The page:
kandi X-RAY | gnet Summary
kandi X-RAY | gnet Summary
gnet is an event-driven networking framework that is fast and lightweight. It makes direct epoll and kqueue syscalls rather than using the standard Go net package and works in a similar manner as netty and libuv, which makes gnet achieve a much higher performance than Go net. gnet is not designed to displace the standard Go net package, but to create a networking client/server framework for Go that performs on par with Redis and Haproxy for networking packets handling. gnet sells itself as a high-performance, lightweight, non-blocking, event-driven networking framework written in pure Go which works on transport layer with TCP/UDP protocols and Unix Domain Socket , so it allows developers to implement their own protocols(HTTP, RPC, WebSocket, Redis, etc.) of application layer upon gnet for building diversified network applications, for instance, you get an HTTP Server or Web Framework if you implement HTTP protocol upon gnet while you have a Redis Server done with the implementation of Redis protocol upon gnet and so on.
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I am trying to write an pyomo script to optimally dispatch a gas plant based on perfect foresight of electricity prices. I believe I am 90% of the way there, just a few issues.
My script works, but the solver is never dispatching the plant, even where it should be, in the example provided below, manually I can calculate at least $8131 of potential profit.
I suspect the reason for my zero results is due to how I've written the constraints, of which there are 2;
- Gas Plant takes 10 minutes to boot up from a cold start
- Once warmed up, the gas plant has a min load it must operate at/above.
- Gas Plant can only consume 9000 GJ of gas in a single day
Specifically on further testing, I think it is the 'gas_volume_used' constraint which is causing the issue.
Could someone please have a look at my code and see what I am missing in the constraint equations?
ANSWERAnswered 2022-Mar-15 at 23:20
Well, I went a little geek on this. Got hooked, kinda interesting problem.
So, I made a bunch of changes and left some of your code in this example. I also chopped down a handful of the cost variables and made them rather simple as I was getting a little lost in the sauce and so that I was (mostly) convinced things were working, so the units/conversions/costs are a bit nonsensical now, but should be easily recovered.
Hopefully there are a couple concepts in here that you can use as you work through this. A few notes...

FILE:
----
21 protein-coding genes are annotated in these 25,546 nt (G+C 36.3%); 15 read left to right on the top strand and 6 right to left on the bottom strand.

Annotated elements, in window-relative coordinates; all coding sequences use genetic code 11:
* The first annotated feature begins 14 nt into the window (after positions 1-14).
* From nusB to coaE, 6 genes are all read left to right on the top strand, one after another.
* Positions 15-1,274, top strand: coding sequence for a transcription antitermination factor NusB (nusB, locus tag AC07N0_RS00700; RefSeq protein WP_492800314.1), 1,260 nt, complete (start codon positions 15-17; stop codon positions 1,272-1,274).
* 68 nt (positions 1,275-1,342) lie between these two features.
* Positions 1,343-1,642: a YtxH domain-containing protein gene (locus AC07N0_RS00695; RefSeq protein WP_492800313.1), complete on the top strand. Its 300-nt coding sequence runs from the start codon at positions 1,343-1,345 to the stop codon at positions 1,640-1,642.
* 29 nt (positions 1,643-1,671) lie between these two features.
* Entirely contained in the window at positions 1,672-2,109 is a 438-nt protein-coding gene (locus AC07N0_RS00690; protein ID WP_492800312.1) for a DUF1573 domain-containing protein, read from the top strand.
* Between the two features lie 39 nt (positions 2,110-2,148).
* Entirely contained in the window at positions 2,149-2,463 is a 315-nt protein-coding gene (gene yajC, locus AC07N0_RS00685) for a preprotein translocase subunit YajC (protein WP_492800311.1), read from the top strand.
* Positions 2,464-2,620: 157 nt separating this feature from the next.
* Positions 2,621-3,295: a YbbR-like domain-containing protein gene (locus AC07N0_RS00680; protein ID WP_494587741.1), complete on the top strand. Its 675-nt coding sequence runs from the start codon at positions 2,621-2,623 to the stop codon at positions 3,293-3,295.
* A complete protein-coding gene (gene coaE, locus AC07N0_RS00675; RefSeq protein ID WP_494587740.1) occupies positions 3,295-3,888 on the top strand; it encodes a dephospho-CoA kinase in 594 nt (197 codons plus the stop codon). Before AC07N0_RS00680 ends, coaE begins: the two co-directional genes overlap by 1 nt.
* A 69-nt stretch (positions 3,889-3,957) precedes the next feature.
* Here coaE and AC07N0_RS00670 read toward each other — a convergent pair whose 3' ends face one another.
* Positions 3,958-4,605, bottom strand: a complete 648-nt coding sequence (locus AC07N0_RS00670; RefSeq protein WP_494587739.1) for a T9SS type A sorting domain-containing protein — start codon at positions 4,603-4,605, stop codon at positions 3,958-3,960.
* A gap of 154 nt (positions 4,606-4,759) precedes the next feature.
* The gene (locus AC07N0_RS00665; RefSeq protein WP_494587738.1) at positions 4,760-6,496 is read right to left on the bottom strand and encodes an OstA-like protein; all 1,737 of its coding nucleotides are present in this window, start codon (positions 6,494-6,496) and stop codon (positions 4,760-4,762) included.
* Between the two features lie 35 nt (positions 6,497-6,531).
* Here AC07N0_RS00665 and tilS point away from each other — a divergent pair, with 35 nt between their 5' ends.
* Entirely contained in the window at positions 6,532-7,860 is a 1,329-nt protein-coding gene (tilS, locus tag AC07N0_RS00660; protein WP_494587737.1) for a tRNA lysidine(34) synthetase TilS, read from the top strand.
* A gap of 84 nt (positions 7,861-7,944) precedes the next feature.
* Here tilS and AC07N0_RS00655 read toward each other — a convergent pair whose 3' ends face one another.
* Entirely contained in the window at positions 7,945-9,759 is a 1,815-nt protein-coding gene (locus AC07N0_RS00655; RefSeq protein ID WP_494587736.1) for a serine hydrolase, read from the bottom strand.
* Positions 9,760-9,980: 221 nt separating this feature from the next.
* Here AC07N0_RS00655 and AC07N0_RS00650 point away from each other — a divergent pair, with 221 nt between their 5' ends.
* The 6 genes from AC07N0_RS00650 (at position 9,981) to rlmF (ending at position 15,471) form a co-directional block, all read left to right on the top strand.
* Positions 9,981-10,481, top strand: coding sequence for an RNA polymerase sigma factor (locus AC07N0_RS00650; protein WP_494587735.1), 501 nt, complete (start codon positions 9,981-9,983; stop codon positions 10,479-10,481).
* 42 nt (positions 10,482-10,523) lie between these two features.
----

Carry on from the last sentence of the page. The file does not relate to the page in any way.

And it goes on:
- Needed a binary variable to indicate that the plant was started, and another to keep track of whether it was "running" or not in a particular period, these were linked with a constraint
- Added a little trickery with the time windows to make a rolling evaluation period for total gas use
- Added a minimum use for the plant to run or else once it was "started" it could arbitrarily run with 0 gas when not profitable, now a minimum-run or off decision is forced
Plot shows pretty convincing evidence that it is running as hoped, it starts up, runs at max blast when price is high, and adheres to rolling gas limit, then shuts down and does it again.
My goal is to send an alarm if the [hits] field is empty.
This is my result:...
ANSWERAnswered 2022-Feb-17 at 16:22
I'm still not 100%, but from your comments it seems like you want to check if hits has anything in it, and if so do something for each one:
I have the following 2d array that I get/create from an external .txt file....
ANSWERAnswered 2020-Nov-12 at 14:39
So I finally figured this out by doing a "bubble sort". Here's how I implemented it. Hopefully this can help someone else who's having trouble finding any examples of sorting with 2d arrays by a specific column:
I've written this code for image classification by pretrained googlenet:...
ANSWERAnswered 2020-Jan-14 at 20:52
Since you're not doing backprop wrap your whole loop with a
with torch.no_grad(): statement since otherwise a computation graph is created and intermittent results may be stored on the GPU for later application of backprop. This takes a fair amount of space. Also you probably want to save
out.cpu() so your results aren't left on the GPU.
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